Looking ahead to the 1999 Story of the Year, Automotive News editors and reporters have mergers on their minds. The staff predicts Ford Motor Co. is the most likely buyer and Nissan Motor Co. Ltd. is most likely to be gobbled up.
Here are some of the 1999 predictions on mergers and other matters:
Ford buys Nissan.
DaimlerChrysler AG buys Nissan.
DaimlerChrysler buys Fiat S.p.A.
Honda Motor Co. Inc. merges with a U.S. or European maker, probably Ford. Mazda Motor Corp. gets lost in the shuffle.
Ford and BMW AG merge.
ToyotaFord Ltd. is formed. Jac Nasser meets his waterloo.
Microsoft Corp. buys General Motors and plans car with 'cntrl/alt/delete' buttons in place of ignition key.
Nissan or Mitsubishi Motors Corp. becomes the 'Chrysler' in a DaimlerChrysler-like merger with a non-Japanese partner.
The ultimate merger: General Motors, Ford, Nissan, Mazda, BMW and Kia Motors Corp. team up in a massive combine that makes DaimlerChrysler look like chump change.
William Clay Ford Jr. quits as Ford chairman to run the Sierra Club.
Spurred by Bill Ford, Ford Motor plans a stable of electric vehicles - an Escort EV for commuters, a Taurus EV for fleets, a Windstar EV for families.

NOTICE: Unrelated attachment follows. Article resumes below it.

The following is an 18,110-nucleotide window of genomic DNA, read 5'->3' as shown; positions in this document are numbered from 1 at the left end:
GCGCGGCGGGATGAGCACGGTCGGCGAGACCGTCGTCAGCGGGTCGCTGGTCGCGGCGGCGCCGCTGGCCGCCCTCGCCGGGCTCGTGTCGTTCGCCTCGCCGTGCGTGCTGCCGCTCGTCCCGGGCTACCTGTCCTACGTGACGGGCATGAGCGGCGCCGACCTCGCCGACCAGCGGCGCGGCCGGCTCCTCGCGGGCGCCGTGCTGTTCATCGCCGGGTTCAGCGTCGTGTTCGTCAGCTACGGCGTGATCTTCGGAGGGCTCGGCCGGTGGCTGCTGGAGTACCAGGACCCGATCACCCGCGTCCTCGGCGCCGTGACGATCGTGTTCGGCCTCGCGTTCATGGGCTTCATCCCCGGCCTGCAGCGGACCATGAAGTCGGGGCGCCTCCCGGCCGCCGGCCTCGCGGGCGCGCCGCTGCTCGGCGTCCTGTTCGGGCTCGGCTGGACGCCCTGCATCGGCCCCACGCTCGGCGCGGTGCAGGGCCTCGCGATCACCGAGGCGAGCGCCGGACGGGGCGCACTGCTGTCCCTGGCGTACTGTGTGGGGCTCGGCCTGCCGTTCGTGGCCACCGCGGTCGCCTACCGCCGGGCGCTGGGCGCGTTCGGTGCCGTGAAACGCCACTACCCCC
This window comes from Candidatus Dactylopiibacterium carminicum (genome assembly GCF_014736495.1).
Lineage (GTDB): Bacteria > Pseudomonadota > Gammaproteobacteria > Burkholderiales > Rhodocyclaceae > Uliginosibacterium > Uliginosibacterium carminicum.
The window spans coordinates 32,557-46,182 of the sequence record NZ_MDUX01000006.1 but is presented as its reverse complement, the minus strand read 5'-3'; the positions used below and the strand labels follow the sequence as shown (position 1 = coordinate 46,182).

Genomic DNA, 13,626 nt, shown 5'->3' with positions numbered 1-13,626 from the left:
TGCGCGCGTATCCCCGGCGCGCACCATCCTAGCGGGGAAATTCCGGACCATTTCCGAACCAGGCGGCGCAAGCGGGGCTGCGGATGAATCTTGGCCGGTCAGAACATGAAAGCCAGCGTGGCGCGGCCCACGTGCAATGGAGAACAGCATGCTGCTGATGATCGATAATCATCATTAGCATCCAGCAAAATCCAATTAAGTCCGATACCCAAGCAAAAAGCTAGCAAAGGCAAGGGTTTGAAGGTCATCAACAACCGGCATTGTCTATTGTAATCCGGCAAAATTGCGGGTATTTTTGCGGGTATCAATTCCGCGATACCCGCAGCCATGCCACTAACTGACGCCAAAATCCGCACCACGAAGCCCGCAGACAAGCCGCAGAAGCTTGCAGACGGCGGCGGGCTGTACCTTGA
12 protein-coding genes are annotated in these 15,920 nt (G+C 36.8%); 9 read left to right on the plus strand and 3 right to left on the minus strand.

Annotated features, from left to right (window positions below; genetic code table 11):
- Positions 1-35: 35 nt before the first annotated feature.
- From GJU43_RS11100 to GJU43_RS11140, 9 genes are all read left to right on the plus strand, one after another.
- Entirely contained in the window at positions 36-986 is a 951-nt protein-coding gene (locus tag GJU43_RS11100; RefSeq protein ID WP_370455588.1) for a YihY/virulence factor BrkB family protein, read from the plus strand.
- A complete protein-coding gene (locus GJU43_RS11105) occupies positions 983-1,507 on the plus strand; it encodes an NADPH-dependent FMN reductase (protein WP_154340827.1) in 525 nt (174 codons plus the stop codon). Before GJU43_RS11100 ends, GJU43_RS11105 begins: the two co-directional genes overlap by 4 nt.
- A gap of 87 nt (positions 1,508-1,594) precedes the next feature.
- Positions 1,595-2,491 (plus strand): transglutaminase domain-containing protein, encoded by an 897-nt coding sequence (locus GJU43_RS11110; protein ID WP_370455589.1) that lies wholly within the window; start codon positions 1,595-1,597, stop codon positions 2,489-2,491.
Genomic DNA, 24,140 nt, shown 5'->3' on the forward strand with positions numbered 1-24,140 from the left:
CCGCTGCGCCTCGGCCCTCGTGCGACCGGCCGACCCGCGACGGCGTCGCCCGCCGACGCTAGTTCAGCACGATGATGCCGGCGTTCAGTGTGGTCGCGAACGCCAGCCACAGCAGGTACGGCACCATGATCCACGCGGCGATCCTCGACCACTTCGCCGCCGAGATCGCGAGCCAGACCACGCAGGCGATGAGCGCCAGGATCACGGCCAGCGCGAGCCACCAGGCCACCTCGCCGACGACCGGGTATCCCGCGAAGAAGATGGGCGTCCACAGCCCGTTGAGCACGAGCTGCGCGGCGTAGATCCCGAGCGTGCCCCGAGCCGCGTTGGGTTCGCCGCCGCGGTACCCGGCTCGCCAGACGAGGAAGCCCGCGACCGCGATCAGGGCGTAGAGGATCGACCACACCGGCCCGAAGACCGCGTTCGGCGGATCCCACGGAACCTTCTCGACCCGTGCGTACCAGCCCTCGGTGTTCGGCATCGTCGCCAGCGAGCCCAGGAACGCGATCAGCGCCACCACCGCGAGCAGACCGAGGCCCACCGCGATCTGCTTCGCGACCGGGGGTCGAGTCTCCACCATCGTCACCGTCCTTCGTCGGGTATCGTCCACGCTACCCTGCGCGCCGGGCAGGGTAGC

Continuing economic turmoil in emerging nations undermines efforts by world automakers to build cars in those markets.
The United States and the auto industry slide into recession.
PROPHETIC OR PATHETIC?
Looking back a year, staff members scored a few hits and a lot of misses with their predictions for 1998.
They prophesied that Lincoln would outsell Cadillac for the first time since 1939. Lincoln was the model-year winner. The calendar-year figures aren't in yet, but Lincoln led by 6,783 at the end of November.
The staff expected the Asian financial crisis to escalate in 1998, and it did.
Other prognostications were shot down.
A staffer thought that H. Wayne Huizenga would bail out of Republic Industries Inc. in 1998 and that Republic would crash and burn. He didn't, and it didn't.
Another guess was that the sport-utility boom would taper off in 1998 because of high insurance rates and that it would become politically incorrect to own a sport-utility. Well, that's not exactly what happened.